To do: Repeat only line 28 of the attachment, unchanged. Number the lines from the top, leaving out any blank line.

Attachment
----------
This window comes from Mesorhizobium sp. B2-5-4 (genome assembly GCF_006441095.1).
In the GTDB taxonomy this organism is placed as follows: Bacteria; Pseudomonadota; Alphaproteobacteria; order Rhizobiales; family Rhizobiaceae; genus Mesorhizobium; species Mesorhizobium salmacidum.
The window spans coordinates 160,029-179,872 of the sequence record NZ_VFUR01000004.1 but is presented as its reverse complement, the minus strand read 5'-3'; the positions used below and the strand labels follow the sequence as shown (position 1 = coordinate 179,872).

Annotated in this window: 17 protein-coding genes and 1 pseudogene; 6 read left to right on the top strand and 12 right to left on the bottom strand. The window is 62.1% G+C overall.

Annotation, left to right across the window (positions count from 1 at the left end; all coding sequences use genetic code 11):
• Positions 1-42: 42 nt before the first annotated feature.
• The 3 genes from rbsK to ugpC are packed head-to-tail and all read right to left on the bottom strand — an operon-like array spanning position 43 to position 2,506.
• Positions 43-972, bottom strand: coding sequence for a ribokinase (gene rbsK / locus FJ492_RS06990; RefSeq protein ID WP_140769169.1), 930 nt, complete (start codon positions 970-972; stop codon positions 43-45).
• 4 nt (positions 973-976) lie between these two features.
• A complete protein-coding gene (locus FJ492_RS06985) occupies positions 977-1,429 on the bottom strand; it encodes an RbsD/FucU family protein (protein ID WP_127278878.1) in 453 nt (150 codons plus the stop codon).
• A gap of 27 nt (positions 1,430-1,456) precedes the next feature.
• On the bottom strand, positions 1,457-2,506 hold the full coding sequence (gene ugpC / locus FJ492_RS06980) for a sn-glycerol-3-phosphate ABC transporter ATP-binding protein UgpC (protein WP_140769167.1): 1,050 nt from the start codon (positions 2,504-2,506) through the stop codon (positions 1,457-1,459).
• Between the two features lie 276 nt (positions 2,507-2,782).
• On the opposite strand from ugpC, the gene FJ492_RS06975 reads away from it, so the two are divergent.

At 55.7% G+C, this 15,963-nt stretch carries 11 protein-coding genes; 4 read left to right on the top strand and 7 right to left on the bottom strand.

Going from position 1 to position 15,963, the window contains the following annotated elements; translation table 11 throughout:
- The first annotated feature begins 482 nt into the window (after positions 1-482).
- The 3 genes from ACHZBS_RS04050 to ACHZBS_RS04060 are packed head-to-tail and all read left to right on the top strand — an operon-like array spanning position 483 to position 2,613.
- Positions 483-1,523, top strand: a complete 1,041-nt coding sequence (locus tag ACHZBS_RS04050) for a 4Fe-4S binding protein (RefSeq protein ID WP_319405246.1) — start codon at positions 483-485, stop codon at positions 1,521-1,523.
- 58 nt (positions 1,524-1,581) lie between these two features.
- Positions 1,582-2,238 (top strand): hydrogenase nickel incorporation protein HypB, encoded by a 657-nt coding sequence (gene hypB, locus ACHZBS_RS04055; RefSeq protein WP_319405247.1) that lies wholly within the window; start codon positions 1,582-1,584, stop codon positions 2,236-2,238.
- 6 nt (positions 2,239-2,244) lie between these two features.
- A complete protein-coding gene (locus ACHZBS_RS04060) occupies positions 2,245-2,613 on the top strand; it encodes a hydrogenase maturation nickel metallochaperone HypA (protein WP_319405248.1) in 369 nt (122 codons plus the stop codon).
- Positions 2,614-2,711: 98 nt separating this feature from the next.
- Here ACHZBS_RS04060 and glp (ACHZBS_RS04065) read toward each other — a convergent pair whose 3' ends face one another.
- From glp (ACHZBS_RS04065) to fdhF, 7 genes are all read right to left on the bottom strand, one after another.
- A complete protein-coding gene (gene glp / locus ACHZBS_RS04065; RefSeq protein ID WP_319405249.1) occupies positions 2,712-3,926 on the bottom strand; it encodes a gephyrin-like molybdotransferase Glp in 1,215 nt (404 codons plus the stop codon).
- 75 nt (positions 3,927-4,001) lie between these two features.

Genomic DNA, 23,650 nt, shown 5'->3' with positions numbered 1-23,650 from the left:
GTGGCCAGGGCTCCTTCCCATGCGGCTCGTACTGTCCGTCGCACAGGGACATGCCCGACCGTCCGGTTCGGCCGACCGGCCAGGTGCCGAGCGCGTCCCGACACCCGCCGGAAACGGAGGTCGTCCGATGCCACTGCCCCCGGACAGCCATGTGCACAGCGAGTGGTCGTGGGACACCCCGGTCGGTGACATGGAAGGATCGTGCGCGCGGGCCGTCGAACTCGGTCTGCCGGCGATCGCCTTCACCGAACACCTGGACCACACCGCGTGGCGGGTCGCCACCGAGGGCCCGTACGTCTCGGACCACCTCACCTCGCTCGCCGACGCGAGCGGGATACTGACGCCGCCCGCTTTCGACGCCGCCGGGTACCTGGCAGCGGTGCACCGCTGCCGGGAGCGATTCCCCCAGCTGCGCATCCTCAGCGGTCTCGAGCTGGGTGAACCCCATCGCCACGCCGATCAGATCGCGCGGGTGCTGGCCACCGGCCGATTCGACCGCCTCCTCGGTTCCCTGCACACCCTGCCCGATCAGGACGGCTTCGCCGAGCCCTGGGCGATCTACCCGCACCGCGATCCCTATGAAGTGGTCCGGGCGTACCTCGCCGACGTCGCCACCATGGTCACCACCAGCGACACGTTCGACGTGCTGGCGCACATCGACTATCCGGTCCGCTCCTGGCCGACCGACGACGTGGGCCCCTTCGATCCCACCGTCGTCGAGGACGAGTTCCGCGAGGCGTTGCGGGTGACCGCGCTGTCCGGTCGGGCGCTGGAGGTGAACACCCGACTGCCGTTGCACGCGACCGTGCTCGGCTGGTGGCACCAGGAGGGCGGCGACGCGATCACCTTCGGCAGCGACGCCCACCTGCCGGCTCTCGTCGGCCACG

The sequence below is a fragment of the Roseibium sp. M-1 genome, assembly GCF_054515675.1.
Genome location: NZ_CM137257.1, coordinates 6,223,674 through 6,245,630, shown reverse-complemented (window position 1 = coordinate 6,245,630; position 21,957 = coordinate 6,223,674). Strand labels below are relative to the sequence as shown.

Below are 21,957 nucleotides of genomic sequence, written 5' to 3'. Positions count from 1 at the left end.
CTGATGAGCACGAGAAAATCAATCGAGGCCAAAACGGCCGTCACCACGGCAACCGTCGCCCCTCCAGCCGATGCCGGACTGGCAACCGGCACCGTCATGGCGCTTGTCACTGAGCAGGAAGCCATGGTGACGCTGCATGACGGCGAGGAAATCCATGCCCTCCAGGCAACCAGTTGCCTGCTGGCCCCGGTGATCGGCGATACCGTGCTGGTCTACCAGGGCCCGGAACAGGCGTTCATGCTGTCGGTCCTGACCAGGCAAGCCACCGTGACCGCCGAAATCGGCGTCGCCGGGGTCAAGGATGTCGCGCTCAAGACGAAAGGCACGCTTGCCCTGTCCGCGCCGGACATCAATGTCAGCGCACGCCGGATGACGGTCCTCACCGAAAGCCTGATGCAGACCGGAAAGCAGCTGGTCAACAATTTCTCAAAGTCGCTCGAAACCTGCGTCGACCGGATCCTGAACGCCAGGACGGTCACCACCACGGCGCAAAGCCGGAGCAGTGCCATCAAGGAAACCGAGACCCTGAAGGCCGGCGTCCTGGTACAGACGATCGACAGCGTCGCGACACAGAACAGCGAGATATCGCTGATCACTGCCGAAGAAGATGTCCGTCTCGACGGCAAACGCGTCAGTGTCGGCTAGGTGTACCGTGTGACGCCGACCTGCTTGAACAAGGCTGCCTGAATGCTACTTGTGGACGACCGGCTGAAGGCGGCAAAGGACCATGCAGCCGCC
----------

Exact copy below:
- 75 nt (positions 3,927-4,001) lie between these two features.